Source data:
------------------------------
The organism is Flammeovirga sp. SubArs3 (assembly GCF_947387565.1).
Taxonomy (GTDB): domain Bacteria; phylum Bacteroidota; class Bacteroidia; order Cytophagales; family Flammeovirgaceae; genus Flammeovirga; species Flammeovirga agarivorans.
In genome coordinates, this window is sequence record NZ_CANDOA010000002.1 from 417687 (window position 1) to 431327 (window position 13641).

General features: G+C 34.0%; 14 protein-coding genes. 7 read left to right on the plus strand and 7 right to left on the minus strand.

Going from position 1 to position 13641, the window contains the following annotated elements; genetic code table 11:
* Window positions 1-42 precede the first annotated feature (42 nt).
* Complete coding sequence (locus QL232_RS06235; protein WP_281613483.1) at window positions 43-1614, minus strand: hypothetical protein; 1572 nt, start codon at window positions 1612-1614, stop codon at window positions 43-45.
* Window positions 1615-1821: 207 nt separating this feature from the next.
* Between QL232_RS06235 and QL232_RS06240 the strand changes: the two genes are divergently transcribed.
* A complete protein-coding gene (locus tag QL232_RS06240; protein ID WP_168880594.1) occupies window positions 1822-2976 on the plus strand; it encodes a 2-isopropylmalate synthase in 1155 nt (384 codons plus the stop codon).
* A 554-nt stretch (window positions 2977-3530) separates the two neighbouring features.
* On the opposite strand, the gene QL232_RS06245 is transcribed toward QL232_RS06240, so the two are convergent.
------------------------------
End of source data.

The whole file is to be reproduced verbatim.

The organism is Flammeovirga sp. SubArs3 (assembly GCF_947387565.1).
Taxonomy (GTDB): domain Bacteria; phylum Bacteroidota; class Bacteroidia; order Cytophagales; family Flammeovirgaceae; genus Flammeovirga; species Flammeovirga agarivorans.
In genome coordinates, this window is sequence record NZ_CANDOA010000002.1 from 417687 (window position 1) to 431327 (window position 13641).

General features: G+C 34.0%; 14 protein-coding genes. 7 read left to right on the plus strand and 7 right to left on the minus strand.

Going from position 1 to position 13641, the window contains the following annotated elements; genetic code table 11:
* Window positions 1-42 precede the first annotated feature (42 nt).
* Complete coding sequence (locus QL232_RS06235; protein WP_281613483.1) at window positions 43-1614, minus strand: hypothetical protein; 1572 nt, start codon at window positions 1612-1614, stop codon at window positions 43-45.
* Window positions 1615-1821: 207 nt separating this feature from the next.
* Between QL232_RS06235 and QL232_RS06240 the strand changes: the two genes are divergently transcribed.
* A complete protein-coding gene (locus tag QL232_RS06240; protein ID WP_168880594.1) occupies window positions 1822-2976 on the plus strand; it encodes a 2-isopropylmalate synthase in 1155 nt (384 codons plus the stop codon).
* A 554-nt stretch (window positions 2977-3530) separates the two neighbouring features.
* On the opposite strand, the gene QL232_RS06245 is transcribed toward QL232_RS06240, so the two are convergent.